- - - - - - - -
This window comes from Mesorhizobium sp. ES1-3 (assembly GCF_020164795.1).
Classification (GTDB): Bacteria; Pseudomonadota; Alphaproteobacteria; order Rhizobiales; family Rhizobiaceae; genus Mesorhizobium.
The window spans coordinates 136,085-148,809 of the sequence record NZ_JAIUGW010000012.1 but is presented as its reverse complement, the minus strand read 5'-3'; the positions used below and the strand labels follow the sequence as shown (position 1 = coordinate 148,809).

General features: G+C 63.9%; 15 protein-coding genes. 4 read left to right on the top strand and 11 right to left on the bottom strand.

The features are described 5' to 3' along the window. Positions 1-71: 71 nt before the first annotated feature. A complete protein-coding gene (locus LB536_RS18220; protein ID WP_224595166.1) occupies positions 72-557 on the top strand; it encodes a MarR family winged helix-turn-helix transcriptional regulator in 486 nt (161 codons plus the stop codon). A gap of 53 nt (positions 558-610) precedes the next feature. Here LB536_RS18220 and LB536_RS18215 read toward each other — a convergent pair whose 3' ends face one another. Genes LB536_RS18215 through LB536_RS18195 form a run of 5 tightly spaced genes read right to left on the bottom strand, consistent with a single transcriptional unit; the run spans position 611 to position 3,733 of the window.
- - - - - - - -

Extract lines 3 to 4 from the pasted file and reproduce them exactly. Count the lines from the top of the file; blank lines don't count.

The window spans coordinates 136,085-148,809 of the sequence record NZ_JAIUGW010000012.1 but is presented as its reverse complement, the minus strand read 5'-3'; the positions used below and the strand labels follow the sequence as shown (position 1 = coordinate 148,809).

General features: G+C 63.9%; 15 protein-coding genes. 4 read left to right on the top strand and 11 right to left on the bottom strand.